Sue Moore explains the use of Research-into-Use and explores what this means for researchers, practitioners and ultimately, those most vulnerable to the effects of climate change.
‘We want water, not research!’ exclaimed a woman attending a stakeholder engagement workshop in Southern Afar, Ethiopia in February 2016. Why indeed focus on research, when the immediate needs of much of the population remain unmet during drought? ASSAR (Adaptation at Scale in Semi-Arid Regions) is a consortium of research and practitioner institutions working in four regions across Africa and Asia. It aims to improve the understanding of the barriers, enablers and limits to effective, sustained and widespread adaptation to help the most vulnerable and marginalised contributing to effect a longer term change.
Central to ASSAR’s ethos is Research-into-Use (RiU) which differs from conventional research uptake approaches. RiU can be seen as a strategy and process which contributes to change by making information usable, understandable and relevant. It is designed to reach and benefit the people most affected by climate change. Despite the value of purely academic research, it has the potential to be filed away or to remain theoretical. Through RiU, ASSAR aims to bridge the gap between research and practice.
The challenges of practitioner/researcher engagement
ASSAR is more than the sum of its parts, it is a powerful partnership of diverse personnel. However, as Mark Tebboth, Postdoctoral Researcher from UEA, pointed out, clarity and definition are essential to maximising collective endeavours; for example language used within the RiU sphere by practitioners is often apparently similar to that of researchers but with a different meaning.
For example, co-production, in a social science context, is a very specific process, whereby research participants are involved in defining; the problem, questions, method, approach as well as producing and analysing data and identifying solutions. Within RiU, co-production can mean more broadly ‘producing something together’. Likewise, participatory research, from an academic perspective is similar to co-production in a social science context; challenging power dynamics to talk about what communities want to discuss rather than introducing a theme pre-agreed amongst consortium members. In theory, community members benefit more from discussions and workshop participation, because issues they care about are being addressed.
The stakeholder workshops that took place in Addis Ababa and the Afar region, employed a RiU-focussed form of participatory research, which could have been seen as an extractive process. Crucial to countering this potential perception and ensuring the benefits of the research are realised, is sharing our learning outcomes.
Influencing a policy or practice process can be unfamiliar to researchers, whose concern is to provide an unbiased view. The natural working styles (of researchers and practitioners) differ widely and there is a delicate balance to be struck in the quest for applied research with continuous interaction which is vital to the success of the project.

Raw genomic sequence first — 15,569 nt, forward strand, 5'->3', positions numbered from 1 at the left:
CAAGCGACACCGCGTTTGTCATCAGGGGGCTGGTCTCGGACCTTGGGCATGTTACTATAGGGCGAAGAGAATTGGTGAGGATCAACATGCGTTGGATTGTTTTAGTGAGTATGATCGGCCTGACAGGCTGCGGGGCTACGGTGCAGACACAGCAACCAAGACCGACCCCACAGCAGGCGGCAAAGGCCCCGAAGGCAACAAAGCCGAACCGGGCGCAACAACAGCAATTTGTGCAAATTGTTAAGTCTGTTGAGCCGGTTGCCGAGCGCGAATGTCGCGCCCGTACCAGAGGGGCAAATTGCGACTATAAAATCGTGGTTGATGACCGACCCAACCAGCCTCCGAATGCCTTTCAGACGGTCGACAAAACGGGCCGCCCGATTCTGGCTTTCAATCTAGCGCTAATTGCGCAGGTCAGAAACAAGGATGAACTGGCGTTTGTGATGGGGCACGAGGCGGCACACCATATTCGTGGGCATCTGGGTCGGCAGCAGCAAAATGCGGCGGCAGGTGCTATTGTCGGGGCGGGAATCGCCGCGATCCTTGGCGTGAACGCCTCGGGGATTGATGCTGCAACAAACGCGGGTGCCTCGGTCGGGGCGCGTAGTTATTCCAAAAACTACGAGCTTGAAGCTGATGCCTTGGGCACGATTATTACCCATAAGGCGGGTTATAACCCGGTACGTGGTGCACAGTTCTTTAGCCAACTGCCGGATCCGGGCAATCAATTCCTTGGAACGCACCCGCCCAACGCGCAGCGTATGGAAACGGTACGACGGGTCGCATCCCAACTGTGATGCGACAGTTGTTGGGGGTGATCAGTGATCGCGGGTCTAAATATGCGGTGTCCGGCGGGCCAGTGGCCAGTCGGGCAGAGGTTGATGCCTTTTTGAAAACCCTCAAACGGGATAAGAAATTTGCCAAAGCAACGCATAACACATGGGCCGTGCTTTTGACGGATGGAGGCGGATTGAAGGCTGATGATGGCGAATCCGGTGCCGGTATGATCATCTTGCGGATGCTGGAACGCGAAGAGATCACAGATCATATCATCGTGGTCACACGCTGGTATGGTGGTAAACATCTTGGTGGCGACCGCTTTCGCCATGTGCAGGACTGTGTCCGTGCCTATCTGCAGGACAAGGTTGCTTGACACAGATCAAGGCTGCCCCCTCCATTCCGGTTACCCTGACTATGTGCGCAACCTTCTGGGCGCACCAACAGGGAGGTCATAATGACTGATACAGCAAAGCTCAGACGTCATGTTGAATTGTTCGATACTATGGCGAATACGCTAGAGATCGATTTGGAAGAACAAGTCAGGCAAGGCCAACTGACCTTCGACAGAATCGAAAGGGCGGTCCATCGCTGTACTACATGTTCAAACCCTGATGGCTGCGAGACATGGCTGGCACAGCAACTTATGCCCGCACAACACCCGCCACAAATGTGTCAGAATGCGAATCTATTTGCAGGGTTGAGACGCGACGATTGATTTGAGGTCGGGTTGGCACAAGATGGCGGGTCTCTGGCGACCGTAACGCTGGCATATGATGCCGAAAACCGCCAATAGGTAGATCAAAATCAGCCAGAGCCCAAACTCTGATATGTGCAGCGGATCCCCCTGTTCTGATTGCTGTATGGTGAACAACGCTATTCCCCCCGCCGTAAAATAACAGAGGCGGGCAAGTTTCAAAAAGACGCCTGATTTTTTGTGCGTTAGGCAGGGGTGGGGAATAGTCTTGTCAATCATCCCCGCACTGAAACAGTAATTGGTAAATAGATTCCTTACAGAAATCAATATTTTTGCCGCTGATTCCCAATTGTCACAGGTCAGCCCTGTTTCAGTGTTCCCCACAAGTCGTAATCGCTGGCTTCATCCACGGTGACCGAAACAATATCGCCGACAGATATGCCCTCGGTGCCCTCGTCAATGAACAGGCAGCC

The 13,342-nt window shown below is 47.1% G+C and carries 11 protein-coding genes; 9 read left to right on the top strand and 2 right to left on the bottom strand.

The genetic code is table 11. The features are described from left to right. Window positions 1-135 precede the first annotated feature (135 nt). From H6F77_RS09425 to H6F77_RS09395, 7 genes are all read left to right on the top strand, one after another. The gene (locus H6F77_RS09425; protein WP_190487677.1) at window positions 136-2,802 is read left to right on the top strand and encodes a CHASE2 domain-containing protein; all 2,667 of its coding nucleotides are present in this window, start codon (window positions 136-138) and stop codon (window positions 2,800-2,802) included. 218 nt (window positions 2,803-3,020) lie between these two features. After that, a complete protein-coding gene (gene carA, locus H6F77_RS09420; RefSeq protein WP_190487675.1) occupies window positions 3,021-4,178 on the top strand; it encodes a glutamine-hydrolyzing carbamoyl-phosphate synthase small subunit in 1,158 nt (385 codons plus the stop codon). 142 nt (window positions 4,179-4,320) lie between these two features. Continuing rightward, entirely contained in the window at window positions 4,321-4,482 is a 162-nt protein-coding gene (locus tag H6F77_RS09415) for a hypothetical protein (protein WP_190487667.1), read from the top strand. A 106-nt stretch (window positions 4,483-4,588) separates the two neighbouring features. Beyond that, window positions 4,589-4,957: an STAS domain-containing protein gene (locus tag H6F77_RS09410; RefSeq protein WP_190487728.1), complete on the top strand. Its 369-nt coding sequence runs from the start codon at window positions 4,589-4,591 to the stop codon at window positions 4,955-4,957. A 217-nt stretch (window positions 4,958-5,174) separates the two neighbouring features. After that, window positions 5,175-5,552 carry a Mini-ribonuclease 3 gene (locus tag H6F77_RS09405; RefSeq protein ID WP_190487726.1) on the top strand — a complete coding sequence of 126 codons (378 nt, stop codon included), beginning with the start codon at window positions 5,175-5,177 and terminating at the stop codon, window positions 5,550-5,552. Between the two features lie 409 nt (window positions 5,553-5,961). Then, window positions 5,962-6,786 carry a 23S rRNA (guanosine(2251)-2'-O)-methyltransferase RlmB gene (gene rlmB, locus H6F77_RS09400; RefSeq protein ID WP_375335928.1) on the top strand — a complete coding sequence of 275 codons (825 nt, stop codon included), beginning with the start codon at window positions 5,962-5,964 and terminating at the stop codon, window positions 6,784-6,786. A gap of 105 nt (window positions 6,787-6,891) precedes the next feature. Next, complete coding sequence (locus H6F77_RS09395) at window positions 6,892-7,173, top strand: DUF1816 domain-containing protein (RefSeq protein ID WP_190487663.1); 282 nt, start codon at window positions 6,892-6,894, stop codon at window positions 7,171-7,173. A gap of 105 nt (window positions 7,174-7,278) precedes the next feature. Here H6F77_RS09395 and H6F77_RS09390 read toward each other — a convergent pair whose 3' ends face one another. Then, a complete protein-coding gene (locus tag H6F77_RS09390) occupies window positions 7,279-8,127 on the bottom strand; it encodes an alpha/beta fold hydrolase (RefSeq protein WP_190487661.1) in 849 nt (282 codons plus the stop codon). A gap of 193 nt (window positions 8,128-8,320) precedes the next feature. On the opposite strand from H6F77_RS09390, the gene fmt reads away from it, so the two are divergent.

One option for ASSAR is to consider using the slightly freer role, held by campaigning organizations such as Oxfam, to advocate for change with the insights generated through their research process. This way, even in the case of ‘inconvenient facts’ coming to light, that the government is reluctant to hear, researchers are able to continue operating on the ground while pressure to change policy and practice can be exerted.
Long term applied research over aid
The results of ASSAR’s work are intended as a sustainable, future facing response. Interactive approaches with local communities, such as peer-to-peer learning, exploratory games and participatory scenario analysis processes, may help to achieve this.
An example through which these more interactive and participatory approaches will be applied in the East African region, is a focus on Prosopis juliflora, an invasive species. While the plant brings some benefits it uses significant amounts of water and makes crop cultivation and pastoralism difficult. Another such issue is pasture scarcity, which is increasingly detrimental to the lives and livelihoods of pastoralists in East Africa and beyond. Through its research on the human impacts of these issues, ASSAR will be able to provide a critical understanding of their impacts on communities; enabling the identification of a range of possible approaches that could be employed to bring benefits for some of the most marginalised communities in the region.
Fostering a common understanding
We asked ourselves, is a common understanding between researchers and practitioners the key to ensuring local community members benefit from ASSAR’s work? A united approach is certainly an important contributing factor in support of people-led participatory change. It is my deepest hope that affected communities can look forward to a brighter future as a result.